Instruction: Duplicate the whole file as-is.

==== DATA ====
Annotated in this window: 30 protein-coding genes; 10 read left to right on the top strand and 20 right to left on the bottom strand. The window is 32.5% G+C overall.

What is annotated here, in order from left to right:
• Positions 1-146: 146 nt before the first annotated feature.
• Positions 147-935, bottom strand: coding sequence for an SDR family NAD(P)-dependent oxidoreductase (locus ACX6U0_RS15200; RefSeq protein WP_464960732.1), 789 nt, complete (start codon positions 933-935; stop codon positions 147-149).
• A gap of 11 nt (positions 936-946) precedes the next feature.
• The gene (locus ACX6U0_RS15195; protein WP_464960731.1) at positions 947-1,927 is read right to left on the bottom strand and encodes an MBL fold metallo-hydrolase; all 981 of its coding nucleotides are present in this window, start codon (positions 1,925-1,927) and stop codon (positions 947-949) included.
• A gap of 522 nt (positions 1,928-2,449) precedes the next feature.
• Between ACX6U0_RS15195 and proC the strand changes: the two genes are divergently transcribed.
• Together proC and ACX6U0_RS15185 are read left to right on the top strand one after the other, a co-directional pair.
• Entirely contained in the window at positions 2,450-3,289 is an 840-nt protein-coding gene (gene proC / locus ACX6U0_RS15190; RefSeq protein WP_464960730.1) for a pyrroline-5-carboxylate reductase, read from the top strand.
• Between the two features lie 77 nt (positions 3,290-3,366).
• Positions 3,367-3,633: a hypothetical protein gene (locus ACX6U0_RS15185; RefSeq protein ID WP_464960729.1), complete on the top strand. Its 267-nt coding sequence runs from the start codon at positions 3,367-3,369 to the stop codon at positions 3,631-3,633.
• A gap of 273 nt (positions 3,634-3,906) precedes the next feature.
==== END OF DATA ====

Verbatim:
Annotated in this window: 30 protein-coding genes; 10 read left to right on the top strand and 20 right to left on the bottom strand. The window is 32.5% G+C overall.

What is annotated here, in order from left to right:
• Positions 1-146: 146 nt before the first annotated feature.
• Positions 147-935, bottom strand: coding sequence for an SDR family NAD(P)-dependent oxidoreductase (locus ACX6U0_RS15200; RefSeq protein WP_464960732.1), 789 nt, complete (start codon positions 933-935; stop codon positions 147-149).
• A gap of 11 nt (positions 936-946) precedes the next feature.
• The gene (locus ACX6U0_RS15195; protein WP_464960731.1) at positions 947-1,927 is read right to left on the bottom strand and encodes an MBL fold metallo-hydrolase; all 981 of its coding nucleotides are present in this window, start codon (positions 1,925-1,927) and stop codon (positions 947-949) included.
• A gap of 522 nt (positions 1,928-2,449) precedes the next feature.
• Between ACX6U0_RS15195 and proC the strand changes: the two genes are divergently transcribed.
• Together proC and ACX6U0_RS15185 are read left to right on the top strand one after the other, a co-directional pair.
• Entirely contained in the window at positions 2,450-3,289 is an 840-nt protein-coding gene (gene proC / locus ACX6U0_RS15190; RefSeq protein WP_464960730.1) for a pyrroline-5-carboxylate reductase, read from the top strand.
• Between the two features lie 77 nt (positions 3,290-3,366).
• Positions 3,367-3,633: a hypothetical protein gene (locus ACX6U0_RS15185; RefSeq protein ID WP_464960729.1), complete on the top strand. Its 267-nt coding sequence runs from the start codon at positions 3,367-3,369 to the stop codon at positions 3,631-3,633.
• A gap of 273 nt (positions 3,634-3,906) precedes the next feature.